March 23, 2015


The Collider Weekly TV Guide is a rundown of notable episodes, premieres, returns, finales, and opportunities to catch up on great shows (or cast an eye to the occasional TV train wreck). Here are the picks for the week beginning Monday, March 23rd:

Monday 3/23:

Better Call Saul, “RICO” (AMC, 10 p.m.) – With the Kettleman embezzlement seemingly in his rearview, Jimmy (Bob Odenkirk) goes about working on ensuring his trust and future with Chuck (Michael McKean). It turns out to be an endeavor that makes his already precarious morality dip into darker, more unsteady terrain. So, wait, corruption is lucrative? Who’d have guessed?


Image via CBS

The Late Late Show with James Corden, Premiere (CBS, 12:30 a.m.) – On any list of shoes you’d never feel comfortable filling, Craig Ferguson would rank near the top. Aside from John Oliver, he may be the most influential of modern English comedians, and he’s held his own weight in the late-show game for years, and now James Corden (Into the Woods) will try his hand at the slot. It’s a lot of pressure but Corden has shown an instinctual sense of timing and PG-13 rated jokes that, by and large, don’t suck. He’ll kick off his hopefully fruitful reign in the chair with Mila Kunis and a relatively unknown, plucky upstart named Tom HanksReview forthcoming.

The Returned, “Julie” (A&E, 10 p.m.) – A&E’s surprisingly rewarding take on the French miniseries of the same name continues to cast an eerie spell with its third episode, which sees Jack (Mark Pellegrino) and Claire (Tandi Wright) considering a move to help Camille (India Enninga) acquaint herself with life once again, even as she attempts to pass as their niece. The jury is out on whether or not resurrection is an odder occurrence than having a niece that’s identical to your daughter.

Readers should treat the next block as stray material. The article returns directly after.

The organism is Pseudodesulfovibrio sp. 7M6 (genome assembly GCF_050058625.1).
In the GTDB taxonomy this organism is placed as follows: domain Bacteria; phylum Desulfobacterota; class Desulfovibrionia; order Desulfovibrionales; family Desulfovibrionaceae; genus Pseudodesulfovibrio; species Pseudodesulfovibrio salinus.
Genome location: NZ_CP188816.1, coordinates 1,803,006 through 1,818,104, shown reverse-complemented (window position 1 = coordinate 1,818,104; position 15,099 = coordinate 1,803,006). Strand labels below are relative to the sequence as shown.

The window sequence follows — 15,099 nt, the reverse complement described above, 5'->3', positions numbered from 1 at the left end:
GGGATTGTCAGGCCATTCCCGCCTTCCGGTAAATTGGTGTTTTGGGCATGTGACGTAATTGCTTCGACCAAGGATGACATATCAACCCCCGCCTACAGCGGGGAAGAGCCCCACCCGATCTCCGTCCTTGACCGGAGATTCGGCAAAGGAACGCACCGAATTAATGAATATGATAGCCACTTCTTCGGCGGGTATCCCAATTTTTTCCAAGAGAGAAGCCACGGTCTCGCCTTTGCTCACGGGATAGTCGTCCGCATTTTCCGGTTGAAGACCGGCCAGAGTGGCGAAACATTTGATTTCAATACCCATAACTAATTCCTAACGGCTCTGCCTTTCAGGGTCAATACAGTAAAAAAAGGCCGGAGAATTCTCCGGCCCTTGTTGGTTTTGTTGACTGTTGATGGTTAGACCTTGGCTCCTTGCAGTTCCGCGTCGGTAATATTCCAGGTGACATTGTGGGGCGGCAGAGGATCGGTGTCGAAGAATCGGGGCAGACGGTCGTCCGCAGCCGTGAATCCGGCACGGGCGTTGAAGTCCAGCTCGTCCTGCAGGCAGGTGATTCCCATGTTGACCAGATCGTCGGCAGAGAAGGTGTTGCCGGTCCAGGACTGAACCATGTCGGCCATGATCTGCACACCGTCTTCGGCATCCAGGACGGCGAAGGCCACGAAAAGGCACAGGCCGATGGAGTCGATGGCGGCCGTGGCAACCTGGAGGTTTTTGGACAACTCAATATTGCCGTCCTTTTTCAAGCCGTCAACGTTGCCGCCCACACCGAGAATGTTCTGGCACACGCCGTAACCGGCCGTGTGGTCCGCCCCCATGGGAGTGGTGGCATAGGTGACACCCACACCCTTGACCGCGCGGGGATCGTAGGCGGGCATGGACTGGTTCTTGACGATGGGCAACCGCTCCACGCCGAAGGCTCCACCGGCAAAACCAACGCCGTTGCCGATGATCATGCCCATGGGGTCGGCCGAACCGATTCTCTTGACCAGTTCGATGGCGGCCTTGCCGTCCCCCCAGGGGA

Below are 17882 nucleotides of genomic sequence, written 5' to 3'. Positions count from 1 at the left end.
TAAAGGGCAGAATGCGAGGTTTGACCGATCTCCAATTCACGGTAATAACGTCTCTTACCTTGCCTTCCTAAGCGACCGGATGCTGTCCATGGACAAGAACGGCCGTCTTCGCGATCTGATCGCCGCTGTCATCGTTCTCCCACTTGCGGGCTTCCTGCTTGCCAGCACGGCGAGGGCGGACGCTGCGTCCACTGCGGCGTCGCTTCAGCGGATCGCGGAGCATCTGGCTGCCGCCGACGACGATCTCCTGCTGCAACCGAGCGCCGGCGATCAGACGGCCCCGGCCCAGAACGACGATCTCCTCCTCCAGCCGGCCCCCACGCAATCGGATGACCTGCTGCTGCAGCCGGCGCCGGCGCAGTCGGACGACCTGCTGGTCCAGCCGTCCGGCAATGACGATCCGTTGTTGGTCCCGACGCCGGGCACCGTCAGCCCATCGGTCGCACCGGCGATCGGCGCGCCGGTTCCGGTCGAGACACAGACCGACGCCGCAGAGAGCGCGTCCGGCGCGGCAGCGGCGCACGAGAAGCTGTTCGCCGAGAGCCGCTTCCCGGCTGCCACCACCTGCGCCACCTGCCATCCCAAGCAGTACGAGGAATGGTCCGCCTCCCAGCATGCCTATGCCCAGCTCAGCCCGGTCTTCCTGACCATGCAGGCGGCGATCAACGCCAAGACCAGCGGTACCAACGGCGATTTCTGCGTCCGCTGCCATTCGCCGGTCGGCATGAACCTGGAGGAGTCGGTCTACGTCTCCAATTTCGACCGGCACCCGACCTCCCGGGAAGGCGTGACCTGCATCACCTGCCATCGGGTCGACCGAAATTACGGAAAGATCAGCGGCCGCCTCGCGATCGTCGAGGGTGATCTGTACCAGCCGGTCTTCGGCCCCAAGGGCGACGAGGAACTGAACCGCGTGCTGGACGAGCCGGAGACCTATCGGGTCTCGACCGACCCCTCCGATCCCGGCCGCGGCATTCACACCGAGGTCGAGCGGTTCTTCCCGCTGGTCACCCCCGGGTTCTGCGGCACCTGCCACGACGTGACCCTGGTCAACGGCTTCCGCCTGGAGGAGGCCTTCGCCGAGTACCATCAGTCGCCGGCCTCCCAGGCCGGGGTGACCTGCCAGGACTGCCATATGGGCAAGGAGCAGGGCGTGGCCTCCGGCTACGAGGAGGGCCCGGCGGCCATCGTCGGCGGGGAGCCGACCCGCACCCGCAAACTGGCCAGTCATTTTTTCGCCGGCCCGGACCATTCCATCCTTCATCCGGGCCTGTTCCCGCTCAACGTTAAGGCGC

Tuesday 3/24:


Image via FX

Justified, “Trust” (FX, 10 p.m.) – As we close in on the series finale of this exceptionally detailed crime series, Boyd (Walton Goggins) still has designs on Markham’s (Sam Elliott) money and rights to grow legal weed in Kentucky. The situation continues to put his beloved Ava (Joelle Carter) in peril, even in the wake of her confession of ratting on him. Elsewhere, Timothy Olyphant’s Raylan starts wringing out his informants for as many tips as possible that may help with the encroaching storm of vendettas that are set to rock Harlan County. Chances of Boyd making a stately speech about life in the South or at the very least, an eloquent death threat: roughly 548%.

Wednesday 3/25:

Big Time in Hollywood, FL, “Severance” (Comedy Central, 10:30 p.m.) – This zippy, amiable half-hour comedy stars Alex Anfanger and Lenny Jacobson as delusional filmmaking brothers who get kicked out of their parents’ home after a long string of laziness and half-assed starts. The series co-stars Stephen Tobolowsky and Kathy Baker as the parents, and the inaugural season promises turns from Cuba Gooding Jr., Michael Madsen, and Keith David. Honestly, where would modern television be without arrested development or, for that matter, Arrested Development? Review forthcoming.


Image via ABC

Black-ish “30 Something” (ABC, 9:30 p.m.) – Kenya Barris’s very funny family comedy, one of the best multi-camera network sitcoms of this decade, returns from the short hiatus that kept it off the air for most of March. As the new episode opens, Anthony Anderson’s Dre is looking down the barrel of the big 4-0, and his family competes to find him the perfect gift. What do you get the man who already has Roots on laserdisc?